That is where the user question fits in.  He was an production planner manager and was planning a single item, had 4 customers to consider and was pulling sales, inventory and production data from their ERP system. The data looked something like this with a separate file for each customer:




He was getting different Days on Hand results that could not be reconciled for individual customers or across the group as a whole.

After filtering the results to show only the last date and they looked something like this across all 4 companies:


But some results look odd


So lets see what is going on:

First the formula for the Seven Day Avg Sales is  window_avg(sum([Sales]),-6,0)
and that is a clue to the first problem - Window average is a table calculation that looks at the last 7 records, not days but 
this is what the actual data looked like when all the records were visible 



Many Nulls - very sparse data  and it is clear that for Customer D there was only 1 sale in the final 7 days and that was for 1000 units so the average did not take into account the nulls. The nulls in the data were "no record null" see Null Types and a scaffold is needed to be used to force a record into the data for each combination of customer name and date.

Tableau Prep was used to force the record into the data - the first step joins the customer list to the date list (Cartesian)


The second joins the original data to the ladder 




after scaffolding the last seven data data looks like this ( note zn() functions and previous applied ) - and the data now runs through the end of February


and the last day summary across the 4 companies is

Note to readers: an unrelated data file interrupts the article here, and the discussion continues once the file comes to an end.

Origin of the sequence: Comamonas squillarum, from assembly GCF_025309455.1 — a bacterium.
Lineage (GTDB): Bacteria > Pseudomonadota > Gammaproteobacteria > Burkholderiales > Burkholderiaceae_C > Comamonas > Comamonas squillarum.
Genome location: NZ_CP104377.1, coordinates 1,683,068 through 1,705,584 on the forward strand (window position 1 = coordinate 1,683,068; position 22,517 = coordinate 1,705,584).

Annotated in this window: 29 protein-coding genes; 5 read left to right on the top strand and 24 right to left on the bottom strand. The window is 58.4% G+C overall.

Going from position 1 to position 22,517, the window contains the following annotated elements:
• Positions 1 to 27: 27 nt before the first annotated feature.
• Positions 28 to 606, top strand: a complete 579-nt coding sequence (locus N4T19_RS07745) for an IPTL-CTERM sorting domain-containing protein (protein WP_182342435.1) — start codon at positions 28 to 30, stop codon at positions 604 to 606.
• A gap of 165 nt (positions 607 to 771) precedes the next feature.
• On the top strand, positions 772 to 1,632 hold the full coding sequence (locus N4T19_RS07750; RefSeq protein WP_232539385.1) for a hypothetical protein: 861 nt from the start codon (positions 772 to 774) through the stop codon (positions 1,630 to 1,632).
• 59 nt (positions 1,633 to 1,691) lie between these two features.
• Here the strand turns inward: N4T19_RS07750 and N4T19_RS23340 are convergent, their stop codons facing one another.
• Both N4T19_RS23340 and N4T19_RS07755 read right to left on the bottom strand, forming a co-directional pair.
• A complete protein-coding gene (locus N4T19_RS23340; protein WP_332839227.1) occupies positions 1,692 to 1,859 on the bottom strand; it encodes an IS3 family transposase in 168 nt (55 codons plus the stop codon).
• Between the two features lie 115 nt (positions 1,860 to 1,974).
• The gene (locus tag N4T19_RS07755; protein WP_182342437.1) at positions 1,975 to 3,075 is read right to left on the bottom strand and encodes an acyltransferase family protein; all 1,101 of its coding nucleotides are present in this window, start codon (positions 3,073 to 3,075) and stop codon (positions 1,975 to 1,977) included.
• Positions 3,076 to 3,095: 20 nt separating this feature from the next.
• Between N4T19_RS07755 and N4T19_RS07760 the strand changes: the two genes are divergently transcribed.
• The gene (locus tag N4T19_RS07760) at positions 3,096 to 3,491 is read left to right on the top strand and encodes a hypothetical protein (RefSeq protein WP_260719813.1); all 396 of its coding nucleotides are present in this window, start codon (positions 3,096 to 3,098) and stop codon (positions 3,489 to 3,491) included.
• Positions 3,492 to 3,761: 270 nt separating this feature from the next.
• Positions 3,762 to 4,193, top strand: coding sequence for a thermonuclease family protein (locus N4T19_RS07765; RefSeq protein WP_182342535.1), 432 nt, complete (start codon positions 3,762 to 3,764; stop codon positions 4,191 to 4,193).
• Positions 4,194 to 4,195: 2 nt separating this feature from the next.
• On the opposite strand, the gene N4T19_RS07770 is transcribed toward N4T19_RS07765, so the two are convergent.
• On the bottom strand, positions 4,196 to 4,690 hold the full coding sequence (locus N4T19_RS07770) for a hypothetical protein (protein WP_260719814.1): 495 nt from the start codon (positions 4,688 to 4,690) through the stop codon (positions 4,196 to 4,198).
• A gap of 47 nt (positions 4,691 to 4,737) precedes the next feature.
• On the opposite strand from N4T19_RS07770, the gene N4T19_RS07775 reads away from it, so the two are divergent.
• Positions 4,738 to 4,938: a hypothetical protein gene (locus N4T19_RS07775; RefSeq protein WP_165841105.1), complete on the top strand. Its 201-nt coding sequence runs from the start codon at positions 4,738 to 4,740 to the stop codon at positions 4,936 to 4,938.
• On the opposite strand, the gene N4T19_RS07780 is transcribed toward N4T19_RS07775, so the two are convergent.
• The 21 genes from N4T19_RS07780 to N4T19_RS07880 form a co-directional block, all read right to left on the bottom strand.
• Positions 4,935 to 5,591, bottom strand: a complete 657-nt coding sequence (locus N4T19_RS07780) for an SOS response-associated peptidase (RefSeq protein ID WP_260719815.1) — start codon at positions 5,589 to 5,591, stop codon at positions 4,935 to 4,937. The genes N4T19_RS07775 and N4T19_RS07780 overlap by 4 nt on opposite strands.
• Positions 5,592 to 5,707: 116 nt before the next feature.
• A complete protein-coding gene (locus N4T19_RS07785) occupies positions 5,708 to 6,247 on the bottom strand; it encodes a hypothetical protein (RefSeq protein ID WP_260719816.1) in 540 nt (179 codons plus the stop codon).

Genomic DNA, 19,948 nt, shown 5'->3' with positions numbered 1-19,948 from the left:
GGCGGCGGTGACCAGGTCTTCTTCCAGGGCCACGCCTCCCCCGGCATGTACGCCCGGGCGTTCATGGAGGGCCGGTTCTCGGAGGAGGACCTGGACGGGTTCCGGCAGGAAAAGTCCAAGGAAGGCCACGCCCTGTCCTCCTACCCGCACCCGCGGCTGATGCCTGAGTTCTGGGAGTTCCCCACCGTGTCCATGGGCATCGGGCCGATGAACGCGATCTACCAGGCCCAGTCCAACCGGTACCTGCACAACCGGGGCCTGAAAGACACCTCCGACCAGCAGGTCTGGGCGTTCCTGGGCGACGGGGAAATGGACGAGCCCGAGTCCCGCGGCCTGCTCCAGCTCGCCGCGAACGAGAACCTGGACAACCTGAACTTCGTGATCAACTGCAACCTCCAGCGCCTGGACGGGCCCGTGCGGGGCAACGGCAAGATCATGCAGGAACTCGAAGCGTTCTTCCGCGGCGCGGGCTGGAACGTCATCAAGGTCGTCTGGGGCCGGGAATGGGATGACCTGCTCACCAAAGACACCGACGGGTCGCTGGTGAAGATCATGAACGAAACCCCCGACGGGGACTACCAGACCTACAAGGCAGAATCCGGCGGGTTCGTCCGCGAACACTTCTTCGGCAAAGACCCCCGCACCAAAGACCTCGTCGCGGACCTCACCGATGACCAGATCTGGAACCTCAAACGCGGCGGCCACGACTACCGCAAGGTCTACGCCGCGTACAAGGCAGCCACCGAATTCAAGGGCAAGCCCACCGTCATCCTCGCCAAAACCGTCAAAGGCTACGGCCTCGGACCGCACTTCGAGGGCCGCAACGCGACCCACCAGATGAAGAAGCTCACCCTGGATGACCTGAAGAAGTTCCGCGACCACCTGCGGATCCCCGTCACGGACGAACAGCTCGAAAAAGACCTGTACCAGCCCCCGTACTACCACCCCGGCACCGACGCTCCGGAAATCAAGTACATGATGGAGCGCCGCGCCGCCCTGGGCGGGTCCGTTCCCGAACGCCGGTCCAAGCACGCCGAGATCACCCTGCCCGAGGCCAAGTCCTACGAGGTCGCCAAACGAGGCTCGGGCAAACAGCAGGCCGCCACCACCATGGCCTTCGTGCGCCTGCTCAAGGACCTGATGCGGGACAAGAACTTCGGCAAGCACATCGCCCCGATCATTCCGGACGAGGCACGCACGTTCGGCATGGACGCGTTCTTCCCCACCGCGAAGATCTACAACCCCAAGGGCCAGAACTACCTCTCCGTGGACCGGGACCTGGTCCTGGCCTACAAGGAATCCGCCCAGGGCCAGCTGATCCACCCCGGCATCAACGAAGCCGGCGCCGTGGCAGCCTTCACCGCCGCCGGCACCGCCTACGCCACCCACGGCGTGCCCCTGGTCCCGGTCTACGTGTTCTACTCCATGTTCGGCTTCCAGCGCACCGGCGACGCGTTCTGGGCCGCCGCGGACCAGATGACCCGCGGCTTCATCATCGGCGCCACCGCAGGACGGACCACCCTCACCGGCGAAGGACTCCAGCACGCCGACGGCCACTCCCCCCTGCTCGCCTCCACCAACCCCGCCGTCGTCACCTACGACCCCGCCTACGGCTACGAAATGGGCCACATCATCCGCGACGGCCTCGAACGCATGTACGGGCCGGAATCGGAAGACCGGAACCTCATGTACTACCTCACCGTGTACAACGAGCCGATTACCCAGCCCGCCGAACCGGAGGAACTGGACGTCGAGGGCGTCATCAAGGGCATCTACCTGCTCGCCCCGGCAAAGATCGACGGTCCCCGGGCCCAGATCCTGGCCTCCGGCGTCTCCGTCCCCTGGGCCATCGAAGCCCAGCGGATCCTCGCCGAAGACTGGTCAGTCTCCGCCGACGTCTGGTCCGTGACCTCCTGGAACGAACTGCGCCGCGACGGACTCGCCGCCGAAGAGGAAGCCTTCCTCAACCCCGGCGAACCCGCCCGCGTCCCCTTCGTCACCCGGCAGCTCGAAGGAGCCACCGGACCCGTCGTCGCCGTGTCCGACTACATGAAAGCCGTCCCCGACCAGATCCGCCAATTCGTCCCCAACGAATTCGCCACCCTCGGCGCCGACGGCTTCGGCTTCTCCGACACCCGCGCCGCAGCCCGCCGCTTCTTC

The actual Days on Hand when the missing data has been include is very different than the original results. This is a case where the planner (the Subject Matter Expert) would not know what the data structure looks like nor should he - that is the role of the dashboard designer and data scientist - It is also a by product of the data source - the ERP system that could affect your next analysis


3 Voids in the data

Voids, single or small groups of no records nulls in the data, will return a null (blank screen) if the unsuspecting user filters to that combination of dimensions.  
The user had created a viz using small multiples - a great way to see the changes across all values of a dimension in a single view  - here using Superstore data (note there are 17 images one for each sub-category in the data set)



When the date is filtered to on February 2016, 4 images disappeared (returned a null) 



The user had 2 questions - Why did it happen and then how to correct the problem

When the user filtered to February there are no records in 4 subcategories - the voids returned Nulls causes the 4 image to "disappear"


 Here using a scaffold to force a record into each void will solve the problem.  

I used Tableau Prep to create the scaffold. First Cartesian join the date and subcategory fields



Then connect that to the Superstore dataset




But scaffolding exploded the data set to 28,000 records - at the same time it did solve the users problem




Sometimes it is necessary to think beyond calculations and functions to create the viz you want to present and then it is often that the data need to be re-structured. When the data contains voids or is missing records, scaffolding is an option to make the data set solid.


Hope this helps you better understand when and how to use different forms of scaffolding.  The workbook used here can be downloaded at Link to Examples

Enjoy
Jim

also see the video presentation on VizConnect at Video at

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5 Ways to do YoY and YTD